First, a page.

March 21, 2019

Magnificent, Marvelous, Malaga ... I love this city !!!!

It really has it all...extraordinary history , fabulous weather, beaches, gardens, tapas, museums, music, farmers market, and during my stay both Carnival and a film festival! But, best of all, I had the pleasure of sharing my last week there with Anne and John ! I have done a lot of solo travelling over the past few years...and I love it, but having the opportunity to share the experience made me so happy !

So..Malaga ..founded in the 8th century BC under the Phoenicians, it is one of Europe's oldest cities. There is ample, and wonderful, evidence of Roman rule beginning in 218 BC... most spectacularly the Roman theatre which is in incredibly good condition considering it was built in the 1st century BC ! While I was there, rival schools were performing plays there. The Romans were eventually followed by the Moors, who in the 700's brought their unique style of architecture still visible in the Moorish castle Alcazaba. Built in the early 11th century, it overlooks the old Roman theatre and re-uses some Roman era materials. Its impressive walls, built as a fortress facing out to sea, protected the palatial residential quarters. With its ponds, patio's, fountains, lavish gardens, archways and glazed tiles it is a fabulous place to visit.

Malaga is truly like an open museum...or archaeological site...on the main square is the Roman theatre (1st century BC), towering over it the Alcazaba (11century ), and higher yet (56 floors higher, according to my Fitbit) is the Castle Gabralfaro. This castle crosses over the divide between Moorish rule and the reconquest of Spain by the Christians in the 1400's. It fell after a 3 month siege by Ferdinand and Isabella in 1487. Today you can walk the ramparts that surrounded the castle and enjoy a spectacular view.

It is not particularly surprising that with all this fascinating history Malaga is home to a wonderful Museum with extraordinary artifacts not only dating back to the Phoenician, Roman and Moorish times, but some finds from the Caves of Nerja which are about a 45 min drive/bus ride from Malaga. Re-discovered in 1959 and stretching almost 5 km these caves were seasonally inhabited by humans from about 25000 BC. Although not available for public viewing due to their fragility, Neanderthal cave paintings dating from 21000 BC have been found there. By 4500 BC, domesticated animals were being kept and farming was taking place around the cave. Textiles and advanced pottery was being produced by 3800 BC, examples of which can be seen at the Malaga Museum. A tour of the caves was a really great day trip..although my camera was not up to the task.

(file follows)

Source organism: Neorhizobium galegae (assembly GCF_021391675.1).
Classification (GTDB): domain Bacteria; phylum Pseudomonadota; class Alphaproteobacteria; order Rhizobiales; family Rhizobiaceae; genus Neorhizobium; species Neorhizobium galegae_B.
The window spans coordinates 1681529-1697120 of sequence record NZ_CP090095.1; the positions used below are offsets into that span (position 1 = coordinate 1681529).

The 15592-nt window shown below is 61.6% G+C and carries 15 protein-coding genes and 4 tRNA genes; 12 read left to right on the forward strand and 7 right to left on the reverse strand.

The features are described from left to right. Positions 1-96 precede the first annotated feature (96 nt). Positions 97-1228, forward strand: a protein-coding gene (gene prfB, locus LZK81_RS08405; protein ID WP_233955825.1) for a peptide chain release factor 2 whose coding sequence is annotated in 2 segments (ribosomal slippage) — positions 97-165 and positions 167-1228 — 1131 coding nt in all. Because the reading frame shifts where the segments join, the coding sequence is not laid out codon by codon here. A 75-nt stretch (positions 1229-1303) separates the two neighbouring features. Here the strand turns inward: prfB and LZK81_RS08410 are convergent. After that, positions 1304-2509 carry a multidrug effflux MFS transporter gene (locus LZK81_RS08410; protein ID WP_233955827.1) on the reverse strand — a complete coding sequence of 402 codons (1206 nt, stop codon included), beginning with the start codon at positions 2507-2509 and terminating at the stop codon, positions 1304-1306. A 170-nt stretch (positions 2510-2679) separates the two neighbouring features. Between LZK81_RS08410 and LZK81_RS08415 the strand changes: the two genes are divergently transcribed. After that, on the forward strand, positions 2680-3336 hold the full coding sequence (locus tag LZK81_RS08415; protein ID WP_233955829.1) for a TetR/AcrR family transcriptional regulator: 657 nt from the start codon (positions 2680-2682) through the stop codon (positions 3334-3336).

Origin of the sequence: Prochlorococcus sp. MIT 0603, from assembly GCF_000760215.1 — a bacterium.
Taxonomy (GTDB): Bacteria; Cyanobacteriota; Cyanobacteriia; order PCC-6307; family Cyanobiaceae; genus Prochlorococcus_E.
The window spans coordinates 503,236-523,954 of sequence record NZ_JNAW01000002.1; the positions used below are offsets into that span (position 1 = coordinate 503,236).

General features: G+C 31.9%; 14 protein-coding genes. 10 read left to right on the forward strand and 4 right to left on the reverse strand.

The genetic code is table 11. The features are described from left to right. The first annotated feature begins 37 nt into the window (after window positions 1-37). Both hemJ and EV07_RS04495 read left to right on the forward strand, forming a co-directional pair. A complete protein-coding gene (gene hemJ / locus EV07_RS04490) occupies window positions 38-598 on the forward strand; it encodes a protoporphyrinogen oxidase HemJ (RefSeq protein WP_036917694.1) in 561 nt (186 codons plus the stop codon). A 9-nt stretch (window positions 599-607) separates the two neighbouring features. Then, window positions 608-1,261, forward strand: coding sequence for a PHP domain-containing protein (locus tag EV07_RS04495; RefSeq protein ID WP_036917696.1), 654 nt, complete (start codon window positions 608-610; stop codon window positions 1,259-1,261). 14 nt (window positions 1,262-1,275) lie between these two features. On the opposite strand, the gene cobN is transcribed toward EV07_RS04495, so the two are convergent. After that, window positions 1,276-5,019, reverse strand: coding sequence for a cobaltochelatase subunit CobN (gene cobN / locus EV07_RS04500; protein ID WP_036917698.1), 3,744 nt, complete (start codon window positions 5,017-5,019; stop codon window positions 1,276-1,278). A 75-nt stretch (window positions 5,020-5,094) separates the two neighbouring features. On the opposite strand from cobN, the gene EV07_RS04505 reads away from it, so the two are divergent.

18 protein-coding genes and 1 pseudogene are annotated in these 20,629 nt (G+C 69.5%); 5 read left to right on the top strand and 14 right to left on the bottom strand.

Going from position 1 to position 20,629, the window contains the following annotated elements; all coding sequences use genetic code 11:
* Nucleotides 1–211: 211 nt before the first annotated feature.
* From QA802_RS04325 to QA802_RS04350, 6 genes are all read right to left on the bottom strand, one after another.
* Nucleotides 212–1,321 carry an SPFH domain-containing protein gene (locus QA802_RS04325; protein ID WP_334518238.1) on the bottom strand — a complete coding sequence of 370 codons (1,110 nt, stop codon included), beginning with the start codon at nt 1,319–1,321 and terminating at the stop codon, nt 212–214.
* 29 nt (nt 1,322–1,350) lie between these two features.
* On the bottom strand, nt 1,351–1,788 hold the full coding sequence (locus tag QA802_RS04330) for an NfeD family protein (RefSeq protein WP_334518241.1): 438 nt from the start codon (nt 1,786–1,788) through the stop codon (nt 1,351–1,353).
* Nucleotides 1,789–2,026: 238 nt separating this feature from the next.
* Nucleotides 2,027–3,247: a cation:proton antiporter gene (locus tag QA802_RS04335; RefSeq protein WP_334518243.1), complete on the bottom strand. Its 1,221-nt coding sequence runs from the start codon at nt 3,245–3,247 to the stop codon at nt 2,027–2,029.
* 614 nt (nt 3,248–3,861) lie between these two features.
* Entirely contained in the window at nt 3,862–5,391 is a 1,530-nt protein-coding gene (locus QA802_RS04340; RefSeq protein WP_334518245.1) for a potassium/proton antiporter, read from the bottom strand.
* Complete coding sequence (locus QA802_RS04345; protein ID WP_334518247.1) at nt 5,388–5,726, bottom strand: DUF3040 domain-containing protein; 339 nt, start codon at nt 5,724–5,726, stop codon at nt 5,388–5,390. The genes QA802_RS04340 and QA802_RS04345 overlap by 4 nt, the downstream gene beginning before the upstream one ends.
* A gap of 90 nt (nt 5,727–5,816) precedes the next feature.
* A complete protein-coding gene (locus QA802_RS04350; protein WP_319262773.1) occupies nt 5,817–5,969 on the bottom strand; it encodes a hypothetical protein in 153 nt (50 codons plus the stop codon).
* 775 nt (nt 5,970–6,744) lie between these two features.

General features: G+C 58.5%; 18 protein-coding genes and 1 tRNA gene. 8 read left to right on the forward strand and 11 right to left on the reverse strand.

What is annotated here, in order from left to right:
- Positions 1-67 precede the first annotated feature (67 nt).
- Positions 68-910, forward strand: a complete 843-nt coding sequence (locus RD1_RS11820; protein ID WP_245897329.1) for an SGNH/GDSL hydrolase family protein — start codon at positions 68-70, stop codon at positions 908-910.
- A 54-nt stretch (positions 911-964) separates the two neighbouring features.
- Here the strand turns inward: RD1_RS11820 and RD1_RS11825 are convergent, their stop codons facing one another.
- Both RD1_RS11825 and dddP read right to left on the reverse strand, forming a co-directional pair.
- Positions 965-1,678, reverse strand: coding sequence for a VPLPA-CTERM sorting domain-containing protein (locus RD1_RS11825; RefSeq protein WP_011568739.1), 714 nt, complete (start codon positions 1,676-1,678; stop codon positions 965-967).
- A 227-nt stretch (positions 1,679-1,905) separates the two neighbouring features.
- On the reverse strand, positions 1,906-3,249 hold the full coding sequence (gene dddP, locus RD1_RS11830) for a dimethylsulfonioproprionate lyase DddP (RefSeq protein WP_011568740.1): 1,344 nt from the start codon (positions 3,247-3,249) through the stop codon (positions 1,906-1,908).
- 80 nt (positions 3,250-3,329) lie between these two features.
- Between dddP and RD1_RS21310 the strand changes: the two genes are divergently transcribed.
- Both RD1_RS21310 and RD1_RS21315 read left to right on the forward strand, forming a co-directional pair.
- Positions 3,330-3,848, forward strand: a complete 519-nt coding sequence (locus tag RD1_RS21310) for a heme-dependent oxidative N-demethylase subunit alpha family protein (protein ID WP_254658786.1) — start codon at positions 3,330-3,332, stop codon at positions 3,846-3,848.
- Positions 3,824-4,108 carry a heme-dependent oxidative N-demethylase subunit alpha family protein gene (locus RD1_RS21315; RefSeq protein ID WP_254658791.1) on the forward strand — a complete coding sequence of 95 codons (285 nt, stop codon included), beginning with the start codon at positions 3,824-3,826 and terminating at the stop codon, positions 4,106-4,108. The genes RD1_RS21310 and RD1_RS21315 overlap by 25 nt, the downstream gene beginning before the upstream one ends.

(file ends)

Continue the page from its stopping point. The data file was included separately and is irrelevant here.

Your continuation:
And then there's the art ! Malaga is the birth place of Picasso. There is a charming bronze statue of him sitting on a bench with a sketch pad and charcoal in hand that I passed every day. Most days I gave him a gentle pat on the head as I passed..but after I'd seen the pictures he did of his wife just before he left her for a woman half her age, my pat on the head turned into a slap on the cheek ! Still the Picasso Museum is a must see in Malaga.

There ws a temporary Matisse exhibit that was a joy. The Carmen Thyssen Museum with 19th century Spanish works including Julio Romero de Torres whose art I'd enjoyed in Cordoba.

The Cathedral dates from 1528 and is known locally as the One Armed Lady, as it has only one tower...the second tower was never built due to lack of funds. The Teatro Cervantes was less than a block from my apartment and I spent a lovely evening there with the Philharmonic Orchestra and a spell binding guest pianist. ..she was fabulous.

Tapas, fresh figs, pomegranates, and almonds from the street vendors...history, art, sun and sand. ..even after 5 weeks, I was sorry to say goodbye to Malaga.